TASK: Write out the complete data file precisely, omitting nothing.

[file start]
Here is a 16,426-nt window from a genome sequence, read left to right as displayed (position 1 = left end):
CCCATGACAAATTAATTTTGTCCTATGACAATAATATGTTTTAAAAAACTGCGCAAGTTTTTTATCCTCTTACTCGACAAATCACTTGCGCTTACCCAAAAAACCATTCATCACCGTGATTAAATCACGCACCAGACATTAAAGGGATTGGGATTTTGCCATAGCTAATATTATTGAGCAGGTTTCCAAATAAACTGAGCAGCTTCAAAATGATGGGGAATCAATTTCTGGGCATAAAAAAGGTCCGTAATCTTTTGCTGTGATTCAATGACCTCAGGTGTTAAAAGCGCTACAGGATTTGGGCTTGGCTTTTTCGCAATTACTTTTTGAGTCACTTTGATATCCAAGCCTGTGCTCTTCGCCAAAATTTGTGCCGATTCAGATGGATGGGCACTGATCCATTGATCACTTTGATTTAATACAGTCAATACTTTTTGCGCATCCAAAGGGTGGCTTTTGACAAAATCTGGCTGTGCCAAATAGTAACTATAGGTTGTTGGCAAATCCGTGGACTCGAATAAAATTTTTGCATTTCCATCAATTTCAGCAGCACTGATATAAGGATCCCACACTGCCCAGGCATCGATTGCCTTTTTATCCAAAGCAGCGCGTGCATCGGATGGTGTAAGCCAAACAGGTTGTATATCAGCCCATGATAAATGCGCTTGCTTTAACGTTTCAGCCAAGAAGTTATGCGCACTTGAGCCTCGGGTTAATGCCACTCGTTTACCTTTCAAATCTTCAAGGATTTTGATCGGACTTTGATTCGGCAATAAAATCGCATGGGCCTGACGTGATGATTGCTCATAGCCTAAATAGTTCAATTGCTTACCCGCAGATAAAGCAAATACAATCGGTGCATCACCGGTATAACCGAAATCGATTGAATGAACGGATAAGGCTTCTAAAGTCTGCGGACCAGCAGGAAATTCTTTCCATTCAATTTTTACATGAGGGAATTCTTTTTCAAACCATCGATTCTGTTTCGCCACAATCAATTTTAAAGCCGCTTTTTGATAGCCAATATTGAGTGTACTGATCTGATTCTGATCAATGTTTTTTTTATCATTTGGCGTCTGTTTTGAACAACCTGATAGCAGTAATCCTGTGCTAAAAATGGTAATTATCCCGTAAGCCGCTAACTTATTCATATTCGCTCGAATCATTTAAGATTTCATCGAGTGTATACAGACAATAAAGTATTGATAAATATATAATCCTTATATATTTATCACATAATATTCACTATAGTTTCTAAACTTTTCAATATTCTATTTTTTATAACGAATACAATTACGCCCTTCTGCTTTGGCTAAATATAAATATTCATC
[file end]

Here is a 16,426-nt window from a genome sequence, read left to right as displayed (position 1 = left end):
CCCATGACAAATTAATTTTGTCCTATGACAATAATATGTTTTAAAAAACTGCGCAAGTTTTTTATCCTCTTACTCGACAAATCACTTGCGCTTACCCAAAAAACCATTCATCACCGTGATTAAATCACGCACCAGACATTAAAGGGATTGGGATTTTGCCATAGCTAATATTATTGAGCAGGTTTCCAAATAAACTGAGCAGCTTCAAAATGATGGGGAATCAATTTCTGGGCATAAAAAAGGTCCGTAATCTTTTGCTGTGATTCAATGACCTCAGGTGTTAAAAGCGCTACAGGATTTGGGCTTGGCTTTTTCGCAATTACTTTTTGAGTCACTTTGATATCCAAGCCTGTGCTCTTCGCCAAAATTTGTGCCGATTCAGATGGATGGGCACTGATCCATTGATCACTTTGATTTAATACAGTCAATACTTTTTGCGCATCCAAAGGGTGGCTTTTGACAAAATCTGGCTGTGCCAAATAGTAACTATAGGTTGTTGGCAAATCCGTGGACTCGAATAAAATTTTTGCATTTCCATCAATTTCAGCAGCACTGATATAAGGATCCCACACTGCCCAGGCATCGATTGCCTTTTTATCCAAAGCAGCGCGTGCATCGGATGGTGTAAGCCAAACAGGTTGTATATCAGCCCATGATAAATGCGCTTGCTTTAACGTTTCAGCCAAGAAGTTATGCGCACTTGAGCCTCGGGTTAATGCCACTCGTTTACCTTTCAAATCTTCAAGGATTTTGATCGGACTTTGATTCGGCAATAAAATCGCATGGGCCTGACGTGATGATTGCTCATAGCCTAAATAGTTCAATTGCTTACCCGCAGATAAAGCAAATACAATCGGTGCATCACCGGTATAACCGAAATCGATTGAATGAACGGATAAGGCTTCTAAAGTCTGCGGACCAGCAGGAAATTCTTTCCATTCAATTTTTACATGAGGGAATTCTTTTTCAAACCATCGATTCTGTTTCGCCACAATCAATTTTAAAGCCGCTTTTTGATAGCCAATATTGAGTGTACTGATCTGATTCTGATCAATGTTTTTTTTATCATTTGGCGTCTGTTTTGAACAACCTGATAGCAGTAATCCTGTGCTAAAAATGGTAATTATCCCGTAAGCCGCTAACTTATTCATATTCGCTCGAATCATTTAAGATTTCATCGAGTGTATACAGACAATAAAGTATTGATAAATATATAATCCTTATATATTTATCACATAATATTCACTATAGTTTCTAAACTTTTCAATATTCTATTTTTTATAACGAATACAATTACGCCCTTCTGCTTTGGCTAAATATAAATATTCATC